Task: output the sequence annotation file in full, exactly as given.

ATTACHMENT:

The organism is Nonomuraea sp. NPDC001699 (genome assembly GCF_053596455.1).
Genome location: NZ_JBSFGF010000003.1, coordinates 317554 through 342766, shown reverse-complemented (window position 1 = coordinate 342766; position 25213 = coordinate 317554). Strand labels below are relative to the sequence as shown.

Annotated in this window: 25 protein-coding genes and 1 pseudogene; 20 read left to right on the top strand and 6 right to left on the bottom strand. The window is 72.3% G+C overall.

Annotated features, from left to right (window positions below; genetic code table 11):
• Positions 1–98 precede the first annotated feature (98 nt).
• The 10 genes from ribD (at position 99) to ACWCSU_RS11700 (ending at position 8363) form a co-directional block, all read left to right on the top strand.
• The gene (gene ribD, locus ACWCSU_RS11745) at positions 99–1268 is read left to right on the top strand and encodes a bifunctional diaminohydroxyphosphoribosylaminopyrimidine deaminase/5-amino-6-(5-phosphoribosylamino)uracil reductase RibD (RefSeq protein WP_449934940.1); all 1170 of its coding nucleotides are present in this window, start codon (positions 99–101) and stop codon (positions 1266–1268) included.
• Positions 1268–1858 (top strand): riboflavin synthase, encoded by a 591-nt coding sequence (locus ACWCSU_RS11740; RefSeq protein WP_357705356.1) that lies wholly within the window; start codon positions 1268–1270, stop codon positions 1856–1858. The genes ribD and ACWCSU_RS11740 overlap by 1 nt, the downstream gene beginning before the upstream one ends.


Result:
The organism is Nonomuraea sp. NPDC001699 (genome assembly GCF_053596455.1).
Genome location: NZ_JBSFGF010000003.1, coordinates 317554 through 342766, shown reverse-complemented (window position 1 = coordinate 342766; position 25213 = coordinate 317554). Strand labels below are relative to the sequence as shown.

Annotated in this window: 25 protein-coding genes and 1 pseudogene; 20 read left to right on the top strand and 6 right to left on the bottom strand. The window is 72.3% G+C overall.

Annotated features, from left to right (window positions below; genetic code table 11):
• Positions 1–98 precede the first annotated feature (98 nt).
• The 10 genes from ribD (at position 99) to ACWCSU_RS11700 (ending at position 8363) form a co-directional block, all read left to right on the top strand.
• The gene (gene ribD, locus ACWCSU_RS11745) at positions 99–1268 is read left to right on the top strand and encodes a bifunctional diaminohydroxyphosphoribosylaminopyrimidine deaminase/5-amino-6-(5-phosphoribosylamino)uracil reductase RibD (RefSeq protein WP_449934940.1); all 1170 of its coding nucleotides are present in this window, start codon (positions 99–101) and stop codon (positions 1266–1268) included.
• Positions 1268–1858 (top strand): riboflavin synthase, encoded by a 591-nt coding sequence (locus ACWCSU_RS11740; RefSeq protein WP_357705356.1) that lies wholly within the window; start codon positions 1268–1270, stop codon positions 1856–1858. The genes ribD and ACWCSU_RS11740 overlap by 1 nt, the downstream gene beginning before the upstream one ends.